Coverings of a Subset in Euclidean Space

# Coverings of a Subset in Euclidean Space

Definition: Let $S \subseteq \mathbb{R}^n$. A Covering of $S$ is a collection of subsets of $\mathbb{R}^n$, $\mathcal F$, such that $\displaystyle{S \subseteq \bigcup_{A \in \mathcal F} A}$. If $\mathcal F$ is a collection of open sets, then $\mathcal F$ is called an Open Covering of $S$ and if $\mathcal F$ is a collection of closed sets, then $\mathcal F$ is called a Closed Covering of $S$. |

For example, consider the subset $S = (0, 1) \subseteq \mathbb{R}^n$ and the collection of sets:

(1)\begin{align} \quad \mathcal F = \left \{ \left (0, 1 - \frac{1}{n} \right ) : n \in \mathbb{N} \right \} = \left \{ (0, 0), \left (0, \frac{1}{2} \right ), \left ( 0, \frac{2}{3} \right ) , ..., \left ( 0, 1 - \frac{1}{n} \right ), ... \right \} \end{align}

It's not hard to see that $\mathcal F$ is a covering of $S = (0, 1)$. Furthermore, the collection $\mathcal F^* = \left \{ \left (0, \frac{1}{2} \right ), \left [ \frac{1}{2}, 1 \right ) \right \}$ is also a covering of $S = (0, 1)$. In particular, $\mathcal F^*$ is a finite covering of $S$.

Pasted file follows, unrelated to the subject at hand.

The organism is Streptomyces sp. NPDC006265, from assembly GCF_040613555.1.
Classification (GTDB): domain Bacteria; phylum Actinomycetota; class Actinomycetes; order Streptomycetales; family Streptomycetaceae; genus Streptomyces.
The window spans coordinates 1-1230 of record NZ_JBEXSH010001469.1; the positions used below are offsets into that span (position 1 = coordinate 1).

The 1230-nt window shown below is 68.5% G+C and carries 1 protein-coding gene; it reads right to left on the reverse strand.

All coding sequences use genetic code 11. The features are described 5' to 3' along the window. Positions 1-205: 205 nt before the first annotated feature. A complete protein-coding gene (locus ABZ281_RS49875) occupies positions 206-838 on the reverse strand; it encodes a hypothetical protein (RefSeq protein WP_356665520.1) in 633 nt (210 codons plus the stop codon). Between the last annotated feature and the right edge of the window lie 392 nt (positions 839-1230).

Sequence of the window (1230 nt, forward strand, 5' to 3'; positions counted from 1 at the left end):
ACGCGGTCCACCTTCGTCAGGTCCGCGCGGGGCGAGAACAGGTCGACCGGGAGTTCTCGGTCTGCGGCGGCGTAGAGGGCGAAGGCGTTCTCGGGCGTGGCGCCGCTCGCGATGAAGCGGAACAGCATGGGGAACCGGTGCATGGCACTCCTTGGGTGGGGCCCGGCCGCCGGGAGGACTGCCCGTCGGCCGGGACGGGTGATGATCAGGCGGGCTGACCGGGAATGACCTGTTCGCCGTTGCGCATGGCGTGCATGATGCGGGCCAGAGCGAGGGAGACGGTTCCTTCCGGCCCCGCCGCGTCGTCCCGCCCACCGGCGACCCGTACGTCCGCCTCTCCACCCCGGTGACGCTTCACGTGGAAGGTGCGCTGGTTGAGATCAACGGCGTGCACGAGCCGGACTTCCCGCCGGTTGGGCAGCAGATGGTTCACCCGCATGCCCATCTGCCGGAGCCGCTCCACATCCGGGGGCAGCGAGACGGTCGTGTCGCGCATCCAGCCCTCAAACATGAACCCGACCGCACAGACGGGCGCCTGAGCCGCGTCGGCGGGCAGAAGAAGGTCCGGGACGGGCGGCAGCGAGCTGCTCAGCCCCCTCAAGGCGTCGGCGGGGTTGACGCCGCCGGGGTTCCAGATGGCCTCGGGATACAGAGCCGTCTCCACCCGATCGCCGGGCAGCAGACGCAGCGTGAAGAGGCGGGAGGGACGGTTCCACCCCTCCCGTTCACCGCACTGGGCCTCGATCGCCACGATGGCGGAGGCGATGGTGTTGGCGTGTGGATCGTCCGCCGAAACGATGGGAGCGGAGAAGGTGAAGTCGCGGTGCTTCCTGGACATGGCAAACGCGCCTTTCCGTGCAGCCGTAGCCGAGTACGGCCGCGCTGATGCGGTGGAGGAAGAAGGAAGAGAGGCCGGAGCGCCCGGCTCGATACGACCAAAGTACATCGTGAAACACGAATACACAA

For another example, consider the subset $S = \{ (x, y) \in \mathbb{R}^2 : x \geq 0 , y \geq 0 \}$. Furthermore consider the following collection of sets:

(2)\begin{align} \quad \mathcal F = \left \{ B(\mathbf{0}, n) : n \in \mathbb{Z} \right \} = \{ B(\mathbf{0}, 1), B(\mathbf{0}, 2), ..., B(\mathbf{0}, n), ... \} \end{align}

Once again, it should not be too hard to see that $\mathcal F$ is a covering of $S$:

We see that this is a countably infinite covering of $S$.